Predictably, issuing sailors pints of rum at a time backfired. Sailors would save their rum rations, or trade with other sailors, and drunkenness soon became a problem on board ships. A solution (of sorts) came from Vice-Admiral Edward “Old Grog” Vernon in 1740. In an effort to curb drunkenness, he ordered that the rum ration be cut with water and lime juice.
Rum was considered part of sailors’ compensation for service, so sailors were deeply wary of officers diluting their rum. Therefore, the rum and water were mixed on deck, in full view of the crew and under the watch of an officer. Once the rum was mixed, the call of “Muster for Rum” would sound and the crew would assemble to receive their twice-daily ration of Vernon’s water, rum, and lime mix. Vernon was well known for wearing a cape made out of a waterproof material called grogam — as such, his sailor called him “Old Grog,” and his concoction was simply dubbed “grog.”
Though Vernon did not know it at the time, his grog served another purpose. The addition of lime juice to the mixture provided the sailors with badly needed vitamin C, which warded off scurvy. The medical community discovered the preventative effects of vitamin C in 1747, and the entire British fleet implemented the practice of serving lime- or lemon-infused grog.
Naturally, when Congress founded the United States Navy in 1775, they borrowed the British tradition. In 1809, then-Secretary of the Navy Robert Smith proposed switching the rum for American-made rye whisky. This proved a hit with sailors, and the ration came to be known as “Bob Smith” instead of grog.
Fueled by grog and patriotism, sailors from the U.S. Navy made their way to Tripoli to confront the pasha. When the squadron’s commander, Commodore Richard Dale, arrived at Gibraltar, he confirmed that the Tripolitan government had declared war on the United States. The American flotilla reassured the other “Barbary” states of Algiers, Tunis and Morocco that the United States planned to honor their treaties, and their quarrel was only with Tripoli. The American fleet set about escorting U.S. merchant vessels and blockading Tripoli for a time, and the American frigate Enterprise engaged and defeated the Tripoli, a Tripolitan warship.
The war dragged on, however, and the Tripolitan forces were proving elusive. Despite an American blockade of the harbor, the small, nimble enemy vessels slipped out of the blockade and continued to harass American ships, though less easily and effectively than before. Jefferson complained about the pasha’s way of war: “Their system is a war of little expense to them, which must put the great nations to a greater expense than the presents which would buy it off.”
The war persisted in a stalemate until 1804, when an Army officer and former American consul for Tunisia, William Eaton, proposed a plot to overthrow the pasha and install his exiled brother Hamet. The cunning Eaton assembled a 500-man mercenary army and a contingent of Marines. The ragtag group marched 500 miles through the desert and captured the town of Derna, near Benghazi. While a tactical victory, politics in Washington shifted, and the pasha became more amenable to a peace deal. Tripoli and the United States signed a peace accord in June of 1804. The public considered the war a victory, as the United States achieved its goal of safe passage through the Mediterranean. The U.S. Navy also proved itself able to conduct prolonged naval operations far from its home shores, no small task for any naval power.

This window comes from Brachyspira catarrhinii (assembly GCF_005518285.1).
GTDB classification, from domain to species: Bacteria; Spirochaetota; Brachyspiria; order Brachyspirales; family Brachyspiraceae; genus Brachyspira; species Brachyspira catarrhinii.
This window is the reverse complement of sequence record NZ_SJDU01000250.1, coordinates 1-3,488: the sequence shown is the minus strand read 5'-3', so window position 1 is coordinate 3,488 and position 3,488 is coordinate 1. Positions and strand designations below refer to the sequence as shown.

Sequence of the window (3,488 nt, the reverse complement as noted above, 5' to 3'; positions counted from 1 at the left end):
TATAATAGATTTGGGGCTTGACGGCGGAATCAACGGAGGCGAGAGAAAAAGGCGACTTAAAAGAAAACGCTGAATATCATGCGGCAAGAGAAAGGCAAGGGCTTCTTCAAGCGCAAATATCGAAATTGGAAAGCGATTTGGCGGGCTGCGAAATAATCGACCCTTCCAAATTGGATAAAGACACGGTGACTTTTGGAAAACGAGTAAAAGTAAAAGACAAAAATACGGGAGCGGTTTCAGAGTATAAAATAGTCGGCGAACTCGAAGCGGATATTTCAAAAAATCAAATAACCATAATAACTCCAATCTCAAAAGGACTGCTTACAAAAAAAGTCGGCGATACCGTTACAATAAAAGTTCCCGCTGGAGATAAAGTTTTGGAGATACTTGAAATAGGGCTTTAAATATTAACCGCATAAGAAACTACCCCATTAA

As for grog, the tradition of a twice-daily grog ration did not last long in America, as the pressures of the temperance movement forced the U.S. Navy to abandon the practice in 1862. The Royal Navy, however, kept the tradition alive for centuries. A rum ration was issued until 1970, when the British Parliament, after extensive debate, ended the practice for good.
Just because sailors do not drink grog anymore does not mean you cannot get a taste of tradition. I have also included a Caribbean grog recipe, for those long voyages to the East Indies.
Traditional navy grog recipe (it’s worth noting that the original was made in bulk, and doesn’t reduce down very well):
1 shot rum, dark or light
1 tsp. sugar
Squeeze of lime
Boiling water to fill a mug
Caribbean grog recipe:
1 shot of light rum
1 tsp. honey
Squeezes of grapefruit juice, orange juice, and pineapple juice
Boiling water to fill a mug.
Paul Lewandowski is a graduate student, veteran and writer. He prefers a good gin gimlet to just about anything else. America is his favorite country and his favorite color is a tie among red, white, and blue.